The theatrical trailer lays the players out: Leo, the Irish mob/machine boss running an unnamed city during Prohibition, Caspar, an Italian sub-boss/capo with eyes on the prize, Tom, the film’s protagonist, Leo’s lieutenant and consigliere, Verna and Bernie, a sister and brother who are more or less trouble, and The Dane, Caspar’s lieutenant and muscle.

It’s a wonderful puzzle of a film, with Tom racing to keep one step ahead of all the players and their games, plus keep his own bookie from breaking his legs. The film rehabilitates noir by eschewing the formal trappings of the genre (it’s in color; we don’t have that shadows-of-blinds-across-the-face trope) and drilling down to the essentials; a plot of ever-escalating tension and characters who speak obliquely, Byzantinely, trying to say no more than they need to. So if you haven’t seen it, I advise you to stop reading this and do so now. If you like the Coen Brothers, it’s really required viewing.

HERE BE SPOILERS

The plot begins with bookmaker Bernie putting the word on the street whenever Caspar fixes a boxing match, thus smashing the odds and cutting in to Caspar’s profits. Caspar wants Bernie dead. Leo, however, has taken up with Verna, Bernie’s sister, and Verna would prefer her brother not dead. Tom, on the other hand, thinks Bernie shady and untrustworthy, and that Verna is just using Leo. He knows this for a fact, actually, as he’s taken up with Verna, too. Tom tries to get Leo to dump her, without telling all, but Leo will not. The big sap’s in love.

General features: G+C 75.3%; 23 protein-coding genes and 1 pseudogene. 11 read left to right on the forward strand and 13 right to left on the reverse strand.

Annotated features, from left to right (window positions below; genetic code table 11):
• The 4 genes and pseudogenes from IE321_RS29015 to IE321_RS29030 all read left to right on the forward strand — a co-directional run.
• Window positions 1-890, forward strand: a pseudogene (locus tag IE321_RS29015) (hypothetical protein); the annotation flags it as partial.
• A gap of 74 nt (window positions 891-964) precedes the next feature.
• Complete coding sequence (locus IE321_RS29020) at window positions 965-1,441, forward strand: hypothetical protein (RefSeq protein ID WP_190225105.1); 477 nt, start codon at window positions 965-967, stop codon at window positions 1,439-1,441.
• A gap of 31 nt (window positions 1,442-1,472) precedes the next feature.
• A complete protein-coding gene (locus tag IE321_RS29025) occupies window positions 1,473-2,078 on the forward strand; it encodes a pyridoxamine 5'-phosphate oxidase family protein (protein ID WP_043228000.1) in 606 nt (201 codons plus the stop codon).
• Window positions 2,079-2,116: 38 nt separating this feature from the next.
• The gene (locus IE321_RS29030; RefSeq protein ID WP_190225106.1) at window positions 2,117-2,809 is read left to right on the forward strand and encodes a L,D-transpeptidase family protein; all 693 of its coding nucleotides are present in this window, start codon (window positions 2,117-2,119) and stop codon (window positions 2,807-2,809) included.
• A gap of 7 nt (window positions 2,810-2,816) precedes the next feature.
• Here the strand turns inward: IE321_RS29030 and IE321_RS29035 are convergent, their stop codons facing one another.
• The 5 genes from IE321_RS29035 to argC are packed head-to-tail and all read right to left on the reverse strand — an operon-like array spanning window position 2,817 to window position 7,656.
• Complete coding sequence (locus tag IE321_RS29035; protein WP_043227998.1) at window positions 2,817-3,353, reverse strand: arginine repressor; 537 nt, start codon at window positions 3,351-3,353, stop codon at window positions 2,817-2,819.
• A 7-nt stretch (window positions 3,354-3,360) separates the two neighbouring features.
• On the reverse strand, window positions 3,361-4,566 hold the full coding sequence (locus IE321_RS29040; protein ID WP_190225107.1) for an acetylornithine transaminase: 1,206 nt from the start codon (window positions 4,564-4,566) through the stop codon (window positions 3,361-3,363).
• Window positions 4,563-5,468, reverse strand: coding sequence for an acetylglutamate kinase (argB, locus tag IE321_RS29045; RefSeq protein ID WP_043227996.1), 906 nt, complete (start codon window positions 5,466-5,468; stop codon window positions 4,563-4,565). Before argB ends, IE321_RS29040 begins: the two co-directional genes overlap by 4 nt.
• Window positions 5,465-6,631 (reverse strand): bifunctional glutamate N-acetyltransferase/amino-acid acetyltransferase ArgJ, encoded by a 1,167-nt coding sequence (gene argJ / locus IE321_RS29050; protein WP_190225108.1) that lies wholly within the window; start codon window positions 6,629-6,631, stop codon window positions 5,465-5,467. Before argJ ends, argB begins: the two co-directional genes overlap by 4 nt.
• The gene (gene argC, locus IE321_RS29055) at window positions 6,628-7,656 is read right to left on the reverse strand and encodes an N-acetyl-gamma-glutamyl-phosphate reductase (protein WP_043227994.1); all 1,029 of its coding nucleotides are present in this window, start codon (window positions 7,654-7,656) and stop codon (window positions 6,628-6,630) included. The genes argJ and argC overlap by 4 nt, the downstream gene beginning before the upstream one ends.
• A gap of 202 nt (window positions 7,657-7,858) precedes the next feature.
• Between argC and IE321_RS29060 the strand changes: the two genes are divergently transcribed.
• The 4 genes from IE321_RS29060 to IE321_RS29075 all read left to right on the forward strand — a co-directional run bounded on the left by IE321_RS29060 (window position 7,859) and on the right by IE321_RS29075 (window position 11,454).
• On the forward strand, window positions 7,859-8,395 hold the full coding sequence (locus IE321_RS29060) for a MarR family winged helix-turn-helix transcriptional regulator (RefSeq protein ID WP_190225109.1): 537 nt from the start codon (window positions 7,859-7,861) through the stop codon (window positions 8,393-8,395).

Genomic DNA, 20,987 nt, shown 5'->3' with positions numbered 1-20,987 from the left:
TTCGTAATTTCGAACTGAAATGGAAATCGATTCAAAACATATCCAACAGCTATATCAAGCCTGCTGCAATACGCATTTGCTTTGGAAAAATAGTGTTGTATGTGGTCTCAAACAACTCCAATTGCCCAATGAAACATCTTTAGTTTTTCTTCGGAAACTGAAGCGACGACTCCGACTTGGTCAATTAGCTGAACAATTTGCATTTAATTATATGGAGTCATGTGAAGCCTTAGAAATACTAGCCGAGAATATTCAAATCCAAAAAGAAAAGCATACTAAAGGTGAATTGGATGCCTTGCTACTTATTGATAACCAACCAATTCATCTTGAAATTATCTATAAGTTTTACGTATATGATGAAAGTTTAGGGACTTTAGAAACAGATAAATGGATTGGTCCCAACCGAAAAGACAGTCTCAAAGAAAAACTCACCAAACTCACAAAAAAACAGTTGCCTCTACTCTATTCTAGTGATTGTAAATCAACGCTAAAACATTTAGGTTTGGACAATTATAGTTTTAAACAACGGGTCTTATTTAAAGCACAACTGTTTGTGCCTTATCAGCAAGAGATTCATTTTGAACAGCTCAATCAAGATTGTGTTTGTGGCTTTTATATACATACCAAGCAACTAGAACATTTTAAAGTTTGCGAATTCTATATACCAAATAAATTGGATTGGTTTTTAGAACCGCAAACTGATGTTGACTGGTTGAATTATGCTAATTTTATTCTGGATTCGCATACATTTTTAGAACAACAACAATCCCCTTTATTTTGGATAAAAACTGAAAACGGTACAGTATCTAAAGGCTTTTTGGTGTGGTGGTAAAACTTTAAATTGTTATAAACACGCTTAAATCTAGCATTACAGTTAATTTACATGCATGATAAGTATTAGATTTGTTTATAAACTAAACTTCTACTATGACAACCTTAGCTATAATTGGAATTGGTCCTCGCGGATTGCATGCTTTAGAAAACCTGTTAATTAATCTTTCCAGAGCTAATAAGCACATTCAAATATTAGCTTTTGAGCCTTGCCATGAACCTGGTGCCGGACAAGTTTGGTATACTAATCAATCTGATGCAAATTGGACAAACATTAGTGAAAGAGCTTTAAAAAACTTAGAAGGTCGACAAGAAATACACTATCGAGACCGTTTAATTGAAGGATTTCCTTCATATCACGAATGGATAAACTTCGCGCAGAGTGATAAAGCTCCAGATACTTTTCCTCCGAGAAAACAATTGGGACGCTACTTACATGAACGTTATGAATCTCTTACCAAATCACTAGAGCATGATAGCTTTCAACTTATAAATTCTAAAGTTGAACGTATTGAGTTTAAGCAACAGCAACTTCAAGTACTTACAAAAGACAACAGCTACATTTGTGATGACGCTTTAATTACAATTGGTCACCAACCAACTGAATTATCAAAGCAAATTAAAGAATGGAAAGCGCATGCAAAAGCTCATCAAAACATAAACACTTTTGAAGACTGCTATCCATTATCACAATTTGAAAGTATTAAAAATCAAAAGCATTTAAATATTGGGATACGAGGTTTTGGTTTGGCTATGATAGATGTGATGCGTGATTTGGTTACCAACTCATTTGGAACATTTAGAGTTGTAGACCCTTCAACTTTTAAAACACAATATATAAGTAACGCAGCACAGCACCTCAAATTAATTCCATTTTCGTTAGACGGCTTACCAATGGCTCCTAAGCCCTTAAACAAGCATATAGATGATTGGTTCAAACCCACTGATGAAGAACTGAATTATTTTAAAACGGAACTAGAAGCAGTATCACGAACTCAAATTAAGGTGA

Leo: You do anything to help your friends, and anything to kick your enemies.

Tom: Wrong, Leo. You do things for a reason.

This exchange highlights the differences between the two men. Leo, a king among men, has risen to leadership by identifying friends and enemies, and acting accordingly. He rewards those who help him, smites those who cross him, and the rest is noise. He’s combative and fearless, but also big-hearted and loyal.

Tom, by contrast, is constantly accused of having no heart. He certainly eschews sentimentality, and seems to regard men as little more than nodes of power, angles to play. Rather than people-oriented, he’s result-oriented: what does doing X gain or lose us? The rest is noise.

A shooting occurs that seems to implicate Caspar. Leo prepares to go to war, Tom tries to talk him down, but nothing doing. Desperate to save Leo from being a sucker, he confesses that he has cuckolded him. Enraged at the betrayal, Leo casts Tom into the outer darkness, and breaks with Verna, too. But the train has no breaks: gang war breaks out.

Betrayal begets betrayal: The local government and police switch sides from Leo to Caspar: Leo goes underground, and Caspar takes over as Boss of Bosses. A small but pugnacious man suffering from a sense of inferiority, Caspar values the idea of grabbing Leo’s advisor and brings Tom into the fold. He still wants Bernie dead, and Tom can help with that. Tom, smiling, does.

The Dane ain’t buyin’ it. Not only does he resent his role being diminished, he and Tom share the natural antipathy of muscle and brains. The Dane’s lack of subtlety shouldn’t be confused with dimness: he thinks quicker than most, but has a profound distaste for “smarts” that hide mendacity. So to prove his new loyalty, Tom must deal with the schmatta who started the problem; he must take Bernie out to the titular Miller’s Crossing and put a bullet in his brain.

The story suggests to us that Tom is not a killer. And indeed, he doesn’t want to be. Confronted with the prospect of murdering a man, even a man who he distrusts and dislikes, Tom demurs, fakes the shooting, and tells Bernie to disappear.